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Trends in mortality from cardiovascular and cerebrovascular diseases in Europe and other areas of the world
  1. F Levi1,
  2. F Lucchini1,
  3. E Negri2,
  4. C La Vecchia2,*
  1. 1Unité d'épidémiologie du cancer and Registres vaudois et neuchâtelois des tumeurs, Institut universitaire de médecine sociale et préventive, Centre Hospitalier Universitaire Vaudois, Falaises 1, 1011 Lausanne, Switzerland
  2. 2Istituto di Ricerche Farmacologiche “Mario Negri”, Via Eritrea 62, 20157 Milano, Italy
  1. Correspondence to:
    Dr F Levi, Registre vaudois des tumeurs, CHUV-Falaises 1, CH-1011 Lausanne, Switzerland;


Objective: To analyse trends in mortality from coronary heart disease (CHD) and cerebrovascular disease (CVD) over the period 1965 to 1998 in the European Union, other European countries, the USA, and Japan.

Methods and results: Data were derived from the World Health Organization database. In the European Union, CHD mortality in men rose from 146/100 000 in 1965–9 to 163/100 000 in 1975–9 and declined thereafter to 99/100 000 in 1995–8 (−39%). In women, the fall was from 70 to 45/100 000 (−36%). A > 55% decline in CVD was registered in both sexes. In eastern Europe, mortality from both CHD and CVD rose up to the early 1990s but has declined over the past few years in Poland and the Czech Republic. In the Russian Federation during 1995–8, mortality rates from CHD reached 330/100 000 men and 154/100 000 women and mortality rates from CVD were 203/100 000 men and 150/100 000 women—that is, they were among the highest rates worldwide. In the USA and Japan, long term trends were favourable for both CHD and CVD.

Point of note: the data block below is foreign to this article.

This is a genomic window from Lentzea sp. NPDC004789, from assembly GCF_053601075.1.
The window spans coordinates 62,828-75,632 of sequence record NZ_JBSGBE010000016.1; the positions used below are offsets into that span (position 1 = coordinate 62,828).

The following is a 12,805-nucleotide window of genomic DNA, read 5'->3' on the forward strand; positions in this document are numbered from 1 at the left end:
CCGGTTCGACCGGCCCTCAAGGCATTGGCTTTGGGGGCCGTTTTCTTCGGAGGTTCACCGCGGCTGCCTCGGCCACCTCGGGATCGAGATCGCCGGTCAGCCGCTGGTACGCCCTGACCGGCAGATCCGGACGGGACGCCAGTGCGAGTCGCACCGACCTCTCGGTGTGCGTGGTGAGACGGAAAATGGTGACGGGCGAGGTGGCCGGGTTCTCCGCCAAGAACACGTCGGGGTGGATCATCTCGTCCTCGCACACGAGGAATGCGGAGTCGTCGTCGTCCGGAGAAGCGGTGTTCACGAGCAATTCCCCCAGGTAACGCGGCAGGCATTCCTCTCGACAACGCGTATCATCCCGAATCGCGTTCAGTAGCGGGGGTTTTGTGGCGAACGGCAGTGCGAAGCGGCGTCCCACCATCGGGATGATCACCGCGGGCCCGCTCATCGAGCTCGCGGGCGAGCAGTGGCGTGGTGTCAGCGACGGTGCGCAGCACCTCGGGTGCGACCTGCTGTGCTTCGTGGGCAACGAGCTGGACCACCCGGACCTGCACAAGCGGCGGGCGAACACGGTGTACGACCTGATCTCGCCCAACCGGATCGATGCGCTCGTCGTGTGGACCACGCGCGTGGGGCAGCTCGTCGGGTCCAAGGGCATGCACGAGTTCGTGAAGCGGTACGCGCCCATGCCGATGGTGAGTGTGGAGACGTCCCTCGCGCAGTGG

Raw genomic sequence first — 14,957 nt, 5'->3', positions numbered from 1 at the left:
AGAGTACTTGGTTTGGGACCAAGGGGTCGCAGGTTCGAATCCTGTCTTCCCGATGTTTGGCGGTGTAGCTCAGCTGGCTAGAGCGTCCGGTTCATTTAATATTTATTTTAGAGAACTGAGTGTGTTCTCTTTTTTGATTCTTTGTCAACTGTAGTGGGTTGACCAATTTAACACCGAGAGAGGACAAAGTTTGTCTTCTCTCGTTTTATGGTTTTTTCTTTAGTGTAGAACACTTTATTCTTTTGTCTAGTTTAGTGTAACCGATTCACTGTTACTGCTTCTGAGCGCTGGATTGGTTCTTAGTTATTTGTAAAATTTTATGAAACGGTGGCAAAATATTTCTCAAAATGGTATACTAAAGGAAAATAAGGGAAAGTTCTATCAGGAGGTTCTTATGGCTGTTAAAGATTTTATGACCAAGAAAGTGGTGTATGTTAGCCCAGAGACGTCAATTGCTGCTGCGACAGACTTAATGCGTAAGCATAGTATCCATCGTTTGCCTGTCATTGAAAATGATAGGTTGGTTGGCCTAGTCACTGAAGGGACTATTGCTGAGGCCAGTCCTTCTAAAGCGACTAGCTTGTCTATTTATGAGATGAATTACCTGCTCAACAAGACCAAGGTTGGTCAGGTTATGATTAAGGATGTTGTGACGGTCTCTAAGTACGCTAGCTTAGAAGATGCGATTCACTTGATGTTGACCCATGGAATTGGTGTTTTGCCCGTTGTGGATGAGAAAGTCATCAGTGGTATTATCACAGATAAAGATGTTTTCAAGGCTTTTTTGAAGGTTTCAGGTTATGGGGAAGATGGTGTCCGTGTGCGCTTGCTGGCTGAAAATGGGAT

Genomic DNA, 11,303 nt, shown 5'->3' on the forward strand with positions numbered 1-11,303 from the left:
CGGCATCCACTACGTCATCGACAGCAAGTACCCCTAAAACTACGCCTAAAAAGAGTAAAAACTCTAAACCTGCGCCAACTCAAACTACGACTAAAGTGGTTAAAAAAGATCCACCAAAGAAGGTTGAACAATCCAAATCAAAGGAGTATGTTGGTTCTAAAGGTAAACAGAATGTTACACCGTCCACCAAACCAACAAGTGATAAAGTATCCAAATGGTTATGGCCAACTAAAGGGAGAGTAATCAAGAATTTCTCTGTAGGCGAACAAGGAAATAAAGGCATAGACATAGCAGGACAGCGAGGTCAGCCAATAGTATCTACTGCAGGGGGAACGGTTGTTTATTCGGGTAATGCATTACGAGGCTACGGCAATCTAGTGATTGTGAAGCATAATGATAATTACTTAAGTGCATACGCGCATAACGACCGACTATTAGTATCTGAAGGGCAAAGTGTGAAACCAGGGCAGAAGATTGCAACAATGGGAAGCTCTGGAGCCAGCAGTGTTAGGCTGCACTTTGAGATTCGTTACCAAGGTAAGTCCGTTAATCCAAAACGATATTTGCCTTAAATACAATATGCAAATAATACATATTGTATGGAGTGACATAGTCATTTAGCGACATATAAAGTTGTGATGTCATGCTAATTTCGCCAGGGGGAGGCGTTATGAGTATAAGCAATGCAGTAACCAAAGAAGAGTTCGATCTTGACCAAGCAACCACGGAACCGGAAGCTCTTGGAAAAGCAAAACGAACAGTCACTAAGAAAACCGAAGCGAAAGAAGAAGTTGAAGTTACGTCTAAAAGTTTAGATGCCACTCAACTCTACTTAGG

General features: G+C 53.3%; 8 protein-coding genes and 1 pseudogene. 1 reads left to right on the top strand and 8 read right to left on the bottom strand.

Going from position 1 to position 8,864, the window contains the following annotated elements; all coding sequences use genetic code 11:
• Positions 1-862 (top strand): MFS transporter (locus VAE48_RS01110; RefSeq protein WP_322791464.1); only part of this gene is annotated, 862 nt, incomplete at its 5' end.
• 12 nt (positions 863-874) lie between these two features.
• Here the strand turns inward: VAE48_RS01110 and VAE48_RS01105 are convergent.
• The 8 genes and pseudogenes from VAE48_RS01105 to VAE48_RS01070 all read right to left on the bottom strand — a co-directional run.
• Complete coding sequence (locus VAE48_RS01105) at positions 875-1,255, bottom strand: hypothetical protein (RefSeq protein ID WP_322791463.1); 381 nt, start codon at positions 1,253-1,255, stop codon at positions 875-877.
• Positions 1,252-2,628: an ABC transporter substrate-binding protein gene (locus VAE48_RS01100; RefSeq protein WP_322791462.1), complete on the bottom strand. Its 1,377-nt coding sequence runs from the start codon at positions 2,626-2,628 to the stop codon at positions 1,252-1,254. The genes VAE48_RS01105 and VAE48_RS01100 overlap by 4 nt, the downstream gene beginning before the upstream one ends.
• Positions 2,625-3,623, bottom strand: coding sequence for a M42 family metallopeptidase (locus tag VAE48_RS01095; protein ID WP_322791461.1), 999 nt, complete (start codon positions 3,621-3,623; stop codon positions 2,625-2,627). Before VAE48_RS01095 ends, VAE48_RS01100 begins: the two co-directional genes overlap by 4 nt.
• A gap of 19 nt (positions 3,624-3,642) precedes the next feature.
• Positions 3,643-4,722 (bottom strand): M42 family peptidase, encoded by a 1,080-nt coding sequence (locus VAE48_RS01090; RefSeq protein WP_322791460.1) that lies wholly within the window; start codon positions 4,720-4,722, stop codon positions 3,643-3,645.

Conclusions: Trends in mortality from CHD and CVD were favourable in several developed areas of the world, but there were major geographical differences. In a few eastern European countries, mortality from CHD and CVD remains exceedingly high.

  • cerebrovascular diseases
  • coronary heart diseases
  • mortality
  • trends
  • CHD, coronary heart disease
  • CVD, cerebrovascular disease
  • ICD, International classification of diseases
  • WHO, World Health Organization

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  • * Also the Istituto di Statistica Medica e Biometria, Università degli Studi di Milano, Via Venezian 1, 20133 Milano, Italy

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